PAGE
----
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WHAT WE’RE WATCHING

 

OPEN SEASON - Ninth Circuit Judge Carlos Bea has told President Trump that he plans to take senior status, creating the potential for another seat for the president to fill. Ross Todd reports that Bea, 85, said he’ll assume senior status upon the confirmation of a replacement. The court now has six Trump appointees among its 27 current active judges. The nomination of Daniel Bress, a Kirkland & Ellis appellate partner, is pending in the Senate Judiciary Committee while one other seat remains vacant without a current nominee.

FREE FOR ALL - The U.S. Supreme Court is taking its first look at a case today in which more than 100 law students, along with nearly 100 solo and small-firm practitioners and legal educators, are urging the justices to eliminate copyright protection for state annotated codes of law and other legal materials. Marcia Coyle reports that the justices, at their private conference today, are set to review the case of Georgia v. Public.Resource.Org. At issue is whether the “government edicts” doctrine should invalidate Georgia’s copyright in the Official Code of Georgia Annotated, which contains judicial decision summaries and state AG opinions. The code without annotations is free to the public.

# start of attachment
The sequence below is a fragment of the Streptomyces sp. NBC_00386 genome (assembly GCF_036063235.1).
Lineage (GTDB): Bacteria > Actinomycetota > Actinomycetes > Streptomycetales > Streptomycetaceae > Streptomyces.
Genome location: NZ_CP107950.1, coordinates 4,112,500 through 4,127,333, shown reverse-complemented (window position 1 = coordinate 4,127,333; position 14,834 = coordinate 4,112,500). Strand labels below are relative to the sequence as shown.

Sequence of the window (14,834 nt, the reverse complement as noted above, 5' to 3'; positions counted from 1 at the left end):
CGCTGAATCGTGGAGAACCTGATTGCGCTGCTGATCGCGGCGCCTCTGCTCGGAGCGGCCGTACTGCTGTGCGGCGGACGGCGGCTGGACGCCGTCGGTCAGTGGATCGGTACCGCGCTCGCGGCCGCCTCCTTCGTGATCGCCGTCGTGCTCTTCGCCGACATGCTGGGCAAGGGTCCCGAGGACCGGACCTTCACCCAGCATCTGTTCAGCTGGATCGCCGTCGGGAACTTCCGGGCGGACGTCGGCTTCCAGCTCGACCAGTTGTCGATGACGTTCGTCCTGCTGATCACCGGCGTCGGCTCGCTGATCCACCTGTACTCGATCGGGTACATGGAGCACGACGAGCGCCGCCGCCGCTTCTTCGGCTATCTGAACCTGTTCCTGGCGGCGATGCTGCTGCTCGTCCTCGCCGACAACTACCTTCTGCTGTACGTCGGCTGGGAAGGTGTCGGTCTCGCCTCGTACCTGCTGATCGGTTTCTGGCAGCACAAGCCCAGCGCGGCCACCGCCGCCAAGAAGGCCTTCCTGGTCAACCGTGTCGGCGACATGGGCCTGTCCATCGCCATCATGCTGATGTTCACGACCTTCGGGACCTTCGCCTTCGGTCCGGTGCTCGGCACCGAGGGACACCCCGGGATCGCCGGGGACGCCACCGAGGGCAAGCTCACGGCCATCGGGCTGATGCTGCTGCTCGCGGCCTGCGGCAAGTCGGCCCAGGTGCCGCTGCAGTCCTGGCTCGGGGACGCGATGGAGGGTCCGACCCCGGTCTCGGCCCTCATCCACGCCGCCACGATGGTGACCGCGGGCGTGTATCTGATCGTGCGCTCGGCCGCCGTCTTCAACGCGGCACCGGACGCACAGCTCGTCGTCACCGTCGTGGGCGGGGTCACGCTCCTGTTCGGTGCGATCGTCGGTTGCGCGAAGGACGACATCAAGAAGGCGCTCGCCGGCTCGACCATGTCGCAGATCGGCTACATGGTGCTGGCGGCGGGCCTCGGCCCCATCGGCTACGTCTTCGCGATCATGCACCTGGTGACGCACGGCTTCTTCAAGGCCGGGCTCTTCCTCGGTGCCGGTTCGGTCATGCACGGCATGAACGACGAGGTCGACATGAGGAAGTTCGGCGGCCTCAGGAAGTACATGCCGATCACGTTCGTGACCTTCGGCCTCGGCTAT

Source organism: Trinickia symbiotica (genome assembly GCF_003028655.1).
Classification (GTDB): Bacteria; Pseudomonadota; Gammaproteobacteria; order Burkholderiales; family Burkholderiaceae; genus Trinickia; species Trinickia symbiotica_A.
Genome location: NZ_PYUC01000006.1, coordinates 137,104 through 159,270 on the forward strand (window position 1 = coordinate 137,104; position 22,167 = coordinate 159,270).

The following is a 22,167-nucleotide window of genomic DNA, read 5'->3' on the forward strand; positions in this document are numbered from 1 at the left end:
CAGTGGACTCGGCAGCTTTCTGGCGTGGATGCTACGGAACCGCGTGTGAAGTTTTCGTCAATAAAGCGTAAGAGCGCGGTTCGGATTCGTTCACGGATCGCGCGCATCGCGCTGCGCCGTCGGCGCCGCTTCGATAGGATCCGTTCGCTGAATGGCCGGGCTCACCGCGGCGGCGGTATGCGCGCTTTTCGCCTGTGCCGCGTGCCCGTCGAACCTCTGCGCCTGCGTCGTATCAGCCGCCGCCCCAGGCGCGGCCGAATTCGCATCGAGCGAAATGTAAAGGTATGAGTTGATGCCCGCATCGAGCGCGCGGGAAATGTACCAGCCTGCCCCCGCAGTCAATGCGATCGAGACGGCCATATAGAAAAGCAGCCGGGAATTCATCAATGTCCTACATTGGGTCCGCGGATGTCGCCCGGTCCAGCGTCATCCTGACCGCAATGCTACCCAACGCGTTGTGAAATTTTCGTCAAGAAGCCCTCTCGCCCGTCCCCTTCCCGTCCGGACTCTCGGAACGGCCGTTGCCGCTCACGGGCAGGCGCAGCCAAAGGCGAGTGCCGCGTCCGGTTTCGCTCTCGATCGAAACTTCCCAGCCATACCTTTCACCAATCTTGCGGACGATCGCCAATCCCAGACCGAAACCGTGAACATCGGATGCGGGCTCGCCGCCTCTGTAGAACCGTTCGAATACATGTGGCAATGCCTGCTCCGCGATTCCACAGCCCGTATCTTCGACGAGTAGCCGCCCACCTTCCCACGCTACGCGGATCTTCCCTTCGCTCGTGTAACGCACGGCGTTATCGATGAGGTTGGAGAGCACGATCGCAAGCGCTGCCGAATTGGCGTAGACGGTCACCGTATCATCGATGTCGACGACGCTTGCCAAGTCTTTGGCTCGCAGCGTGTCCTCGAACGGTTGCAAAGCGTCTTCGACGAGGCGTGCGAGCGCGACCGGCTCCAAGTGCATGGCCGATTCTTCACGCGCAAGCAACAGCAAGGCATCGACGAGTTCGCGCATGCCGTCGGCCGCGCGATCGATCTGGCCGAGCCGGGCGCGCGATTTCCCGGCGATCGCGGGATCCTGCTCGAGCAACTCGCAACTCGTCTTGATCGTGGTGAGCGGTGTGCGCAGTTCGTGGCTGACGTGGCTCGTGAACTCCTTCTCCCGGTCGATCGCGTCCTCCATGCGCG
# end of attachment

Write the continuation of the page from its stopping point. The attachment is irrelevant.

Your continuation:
REVIVED - A Pennsylvania appellate court decision reinstating a case brought by a woman who claims she was molested by a priest in the 1970s and early 1980s could open the door to hundreds of decades-old claims, Max Mitchell reports. A unanimous appeals panel reversed an earlier decision and found that the woman’s claims were not barred by the statute of limitations. Part of the reversal relied on new information revealed in a grand jury investigation into incidents of abuse within the Altoona-Johnstown Diocese.


EDITOR’S PICKS

 

Several Law Firms Sued for Legal Malpractice in Pelvic Mesh Lawsuits

Is Jail in Future for Carnival Execs Over Compliance Failures? Judge Says Maybe

Law Firms Dominate Opioid Maker’s Creditors as Weil Takes Counsel Role for Insys

Assault Survivor Sues Uber Over Claims of Insufficient Safety Procedures

Law School Applicant Pool Is Up—With Caveats

‘This Is Not Greenberg Traurig’: Firm Leader Touts New Innovation Venture


WHILE YOU WERE SLEEPING

 

BIGGER STILL - International law firm Dentons plans to combine with Zimbabwe law firm MawereSibanda, a 21-lawyer boutique, Ryan Lovelace reports. The move comes a month after the firm said that it had grown to 10,000 lawyers around the world. Dentons billed the move as part of its growing presence on the African continent, following previous inroads into Egypt, Kenya, Morocco and South Africa.


WHAT YOU SAID

“I like the chaos of it and the nonstop nature of startups.”

—  ALISSA JUBELIRER, FORMER IN-HOUSE EXECUTIVE AT GROUPON, WHO IS NOW GC AT REVOLUTION ENTERPRISES, A  FLEDGLING CANNABIS COMPANY.

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